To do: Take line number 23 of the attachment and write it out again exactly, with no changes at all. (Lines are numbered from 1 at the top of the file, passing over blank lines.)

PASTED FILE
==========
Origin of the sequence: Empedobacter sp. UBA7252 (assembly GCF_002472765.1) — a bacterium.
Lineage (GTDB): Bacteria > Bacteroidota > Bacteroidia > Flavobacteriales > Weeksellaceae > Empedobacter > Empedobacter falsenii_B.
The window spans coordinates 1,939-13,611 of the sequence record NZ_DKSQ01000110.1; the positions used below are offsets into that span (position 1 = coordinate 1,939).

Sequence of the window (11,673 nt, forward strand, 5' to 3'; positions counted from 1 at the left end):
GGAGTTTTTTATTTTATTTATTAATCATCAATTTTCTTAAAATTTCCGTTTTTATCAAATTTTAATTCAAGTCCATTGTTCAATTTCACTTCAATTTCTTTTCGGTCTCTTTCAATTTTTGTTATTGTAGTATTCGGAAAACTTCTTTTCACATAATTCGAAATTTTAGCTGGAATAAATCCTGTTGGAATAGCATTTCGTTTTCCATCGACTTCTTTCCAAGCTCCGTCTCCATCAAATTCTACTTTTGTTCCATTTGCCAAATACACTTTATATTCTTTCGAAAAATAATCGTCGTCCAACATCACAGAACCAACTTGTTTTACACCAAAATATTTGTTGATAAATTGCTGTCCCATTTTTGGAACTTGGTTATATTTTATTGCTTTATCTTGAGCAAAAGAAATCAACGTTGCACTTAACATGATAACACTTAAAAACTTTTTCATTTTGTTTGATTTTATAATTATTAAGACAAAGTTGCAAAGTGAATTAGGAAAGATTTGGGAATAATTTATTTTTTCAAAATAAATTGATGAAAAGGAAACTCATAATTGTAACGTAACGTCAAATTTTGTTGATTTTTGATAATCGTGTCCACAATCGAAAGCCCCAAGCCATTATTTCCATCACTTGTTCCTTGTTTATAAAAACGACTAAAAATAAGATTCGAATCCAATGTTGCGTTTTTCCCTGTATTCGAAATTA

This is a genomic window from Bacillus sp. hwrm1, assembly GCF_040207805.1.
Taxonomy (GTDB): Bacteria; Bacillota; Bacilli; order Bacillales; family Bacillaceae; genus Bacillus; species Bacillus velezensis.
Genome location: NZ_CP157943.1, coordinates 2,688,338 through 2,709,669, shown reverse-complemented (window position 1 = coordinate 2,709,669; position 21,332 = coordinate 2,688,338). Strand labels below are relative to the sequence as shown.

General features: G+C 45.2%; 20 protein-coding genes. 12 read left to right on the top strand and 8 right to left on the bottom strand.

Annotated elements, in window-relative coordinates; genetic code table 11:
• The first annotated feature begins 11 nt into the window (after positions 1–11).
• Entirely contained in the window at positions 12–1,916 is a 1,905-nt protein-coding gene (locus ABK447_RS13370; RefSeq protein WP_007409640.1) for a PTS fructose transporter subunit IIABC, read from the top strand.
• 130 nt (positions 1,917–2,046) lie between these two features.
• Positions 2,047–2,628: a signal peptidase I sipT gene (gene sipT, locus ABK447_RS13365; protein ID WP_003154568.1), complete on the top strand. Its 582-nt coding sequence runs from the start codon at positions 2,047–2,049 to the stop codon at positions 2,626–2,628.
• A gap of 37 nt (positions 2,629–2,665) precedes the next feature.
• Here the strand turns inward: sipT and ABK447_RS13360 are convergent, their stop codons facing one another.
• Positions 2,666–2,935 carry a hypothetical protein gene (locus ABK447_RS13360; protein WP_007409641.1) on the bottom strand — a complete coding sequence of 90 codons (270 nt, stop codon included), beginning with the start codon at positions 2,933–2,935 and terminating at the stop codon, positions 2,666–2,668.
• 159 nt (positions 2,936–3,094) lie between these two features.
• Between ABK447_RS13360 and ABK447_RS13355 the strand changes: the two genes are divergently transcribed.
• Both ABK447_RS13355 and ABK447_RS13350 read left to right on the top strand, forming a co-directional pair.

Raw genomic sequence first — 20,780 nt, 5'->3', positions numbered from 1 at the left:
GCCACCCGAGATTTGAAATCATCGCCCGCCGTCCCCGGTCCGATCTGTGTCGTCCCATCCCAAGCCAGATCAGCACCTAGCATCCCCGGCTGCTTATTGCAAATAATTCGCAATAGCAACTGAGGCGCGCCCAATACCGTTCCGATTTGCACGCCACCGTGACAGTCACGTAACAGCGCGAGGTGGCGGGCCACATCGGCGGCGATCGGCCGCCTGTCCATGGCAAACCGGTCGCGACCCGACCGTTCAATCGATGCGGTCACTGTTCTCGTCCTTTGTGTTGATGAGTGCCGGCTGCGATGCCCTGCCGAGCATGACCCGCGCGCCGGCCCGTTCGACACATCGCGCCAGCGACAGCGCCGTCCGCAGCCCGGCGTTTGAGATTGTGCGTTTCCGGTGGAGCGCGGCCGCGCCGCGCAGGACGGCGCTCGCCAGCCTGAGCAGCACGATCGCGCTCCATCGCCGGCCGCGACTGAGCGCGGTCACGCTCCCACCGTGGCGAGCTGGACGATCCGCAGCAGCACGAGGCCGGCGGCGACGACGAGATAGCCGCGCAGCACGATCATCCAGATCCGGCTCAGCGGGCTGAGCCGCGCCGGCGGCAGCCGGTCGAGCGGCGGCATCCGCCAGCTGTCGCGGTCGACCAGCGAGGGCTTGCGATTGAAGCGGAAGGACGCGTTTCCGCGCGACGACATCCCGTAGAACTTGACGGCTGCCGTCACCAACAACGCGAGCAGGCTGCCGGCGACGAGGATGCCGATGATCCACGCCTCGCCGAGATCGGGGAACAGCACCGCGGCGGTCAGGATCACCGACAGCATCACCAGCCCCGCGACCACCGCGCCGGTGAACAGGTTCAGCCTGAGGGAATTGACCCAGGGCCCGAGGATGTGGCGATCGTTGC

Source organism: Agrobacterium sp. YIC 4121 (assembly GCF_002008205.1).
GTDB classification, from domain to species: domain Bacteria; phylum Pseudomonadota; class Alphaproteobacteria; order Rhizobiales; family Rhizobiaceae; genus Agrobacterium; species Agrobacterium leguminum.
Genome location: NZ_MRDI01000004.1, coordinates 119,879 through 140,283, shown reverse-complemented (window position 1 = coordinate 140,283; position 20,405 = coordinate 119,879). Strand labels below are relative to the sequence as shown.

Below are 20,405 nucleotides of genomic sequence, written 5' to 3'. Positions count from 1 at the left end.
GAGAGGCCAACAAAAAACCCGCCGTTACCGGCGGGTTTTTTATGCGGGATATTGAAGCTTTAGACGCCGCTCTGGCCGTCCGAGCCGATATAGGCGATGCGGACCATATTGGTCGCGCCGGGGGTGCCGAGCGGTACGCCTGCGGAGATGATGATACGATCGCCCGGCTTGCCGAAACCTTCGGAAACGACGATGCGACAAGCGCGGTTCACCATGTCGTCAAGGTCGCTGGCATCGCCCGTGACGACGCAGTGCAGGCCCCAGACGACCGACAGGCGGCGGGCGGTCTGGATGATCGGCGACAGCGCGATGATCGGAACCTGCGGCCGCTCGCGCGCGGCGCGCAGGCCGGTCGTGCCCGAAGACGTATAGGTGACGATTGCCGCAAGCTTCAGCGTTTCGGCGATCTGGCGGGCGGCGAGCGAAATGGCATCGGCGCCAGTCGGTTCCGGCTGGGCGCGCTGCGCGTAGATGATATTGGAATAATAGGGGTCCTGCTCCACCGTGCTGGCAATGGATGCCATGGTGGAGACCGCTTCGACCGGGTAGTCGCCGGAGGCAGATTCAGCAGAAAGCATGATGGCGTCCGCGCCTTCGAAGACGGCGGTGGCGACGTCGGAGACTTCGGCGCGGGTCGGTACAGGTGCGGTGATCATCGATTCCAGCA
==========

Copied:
Source organism: Agrobacterium sp. YIC 4121 (assembly GCF_002008205.1).